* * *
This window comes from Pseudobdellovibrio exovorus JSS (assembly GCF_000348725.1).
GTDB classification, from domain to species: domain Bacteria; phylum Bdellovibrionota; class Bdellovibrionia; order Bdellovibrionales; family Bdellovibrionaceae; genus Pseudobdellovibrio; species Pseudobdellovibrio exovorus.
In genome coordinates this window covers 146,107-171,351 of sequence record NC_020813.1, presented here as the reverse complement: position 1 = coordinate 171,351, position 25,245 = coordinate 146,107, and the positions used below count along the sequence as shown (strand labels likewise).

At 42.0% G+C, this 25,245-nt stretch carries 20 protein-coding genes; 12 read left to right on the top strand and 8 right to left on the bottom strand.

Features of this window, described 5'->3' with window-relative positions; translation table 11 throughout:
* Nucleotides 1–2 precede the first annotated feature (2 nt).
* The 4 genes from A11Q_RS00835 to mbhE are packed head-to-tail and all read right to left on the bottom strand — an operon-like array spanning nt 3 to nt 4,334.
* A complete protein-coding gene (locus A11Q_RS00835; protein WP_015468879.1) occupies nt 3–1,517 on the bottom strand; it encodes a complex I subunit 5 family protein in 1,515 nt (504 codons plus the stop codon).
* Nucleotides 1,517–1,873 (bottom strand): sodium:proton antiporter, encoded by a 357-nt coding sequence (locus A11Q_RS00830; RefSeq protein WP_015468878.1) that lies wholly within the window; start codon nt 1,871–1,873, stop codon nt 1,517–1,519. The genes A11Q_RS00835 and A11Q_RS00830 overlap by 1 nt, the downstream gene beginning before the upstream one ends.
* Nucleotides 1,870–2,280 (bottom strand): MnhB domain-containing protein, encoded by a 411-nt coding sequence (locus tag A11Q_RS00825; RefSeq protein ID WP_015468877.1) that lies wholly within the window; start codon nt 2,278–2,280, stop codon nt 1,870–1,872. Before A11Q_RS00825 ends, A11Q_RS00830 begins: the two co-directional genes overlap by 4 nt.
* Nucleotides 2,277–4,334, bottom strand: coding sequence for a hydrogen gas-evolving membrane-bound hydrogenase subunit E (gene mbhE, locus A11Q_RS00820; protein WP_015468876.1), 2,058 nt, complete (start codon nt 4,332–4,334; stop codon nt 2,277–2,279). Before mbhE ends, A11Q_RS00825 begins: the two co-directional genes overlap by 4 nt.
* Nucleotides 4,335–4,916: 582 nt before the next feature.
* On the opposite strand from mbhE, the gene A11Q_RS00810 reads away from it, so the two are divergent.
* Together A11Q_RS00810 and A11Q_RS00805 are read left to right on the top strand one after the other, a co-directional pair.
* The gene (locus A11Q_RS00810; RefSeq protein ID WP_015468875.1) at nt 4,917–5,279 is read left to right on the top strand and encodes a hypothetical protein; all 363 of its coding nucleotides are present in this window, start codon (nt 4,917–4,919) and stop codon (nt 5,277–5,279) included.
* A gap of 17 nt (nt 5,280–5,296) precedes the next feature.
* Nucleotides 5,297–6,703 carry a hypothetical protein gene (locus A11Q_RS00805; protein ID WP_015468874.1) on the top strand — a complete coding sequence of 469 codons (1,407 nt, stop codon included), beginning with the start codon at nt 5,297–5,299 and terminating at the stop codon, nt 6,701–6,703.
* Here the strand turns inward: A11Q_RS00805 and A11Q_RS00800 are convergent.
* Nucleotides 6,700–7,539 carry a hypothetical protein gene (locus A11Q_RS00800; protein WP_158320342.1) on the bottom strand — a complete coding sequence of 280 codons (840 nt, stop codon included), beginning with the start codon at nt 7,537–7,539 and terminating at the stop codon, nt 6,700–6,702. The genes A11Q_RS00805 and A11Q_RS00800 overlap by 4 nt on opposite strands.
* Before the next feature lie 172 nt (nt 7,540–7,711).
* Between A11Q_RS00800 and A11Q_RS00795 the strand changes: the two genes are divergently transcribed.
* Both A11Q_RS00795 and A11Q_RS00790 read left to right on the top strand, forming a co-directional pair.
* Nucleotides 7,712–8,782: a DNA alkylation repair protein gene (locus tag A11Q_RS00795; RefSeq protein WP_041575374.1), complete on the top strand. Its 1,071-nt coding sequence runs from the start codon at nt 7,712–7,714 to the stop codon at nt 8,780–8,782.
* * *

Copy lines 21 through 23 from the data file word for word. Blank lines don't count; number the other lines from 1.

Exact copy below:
* Between A11Q_RS00800 and A11Q_RS00795 the strand changes: the two genes are divergently transcribed.
* Both A11Q_RS00795 and A11Q_RS00790 read left to right on the top strand, forming a co-directional pair.
* Nucleotides 7,712–8,782: a DNA alkylation repair protein gene (locus tag A11Q_RS00795; RefSeq protein WP_041575374.1), complete on the top strand. Its 1,071-nt coding sequence runs from the start codon at nt 7,712–7,714 to the stop codon at nt 8,780–8,782.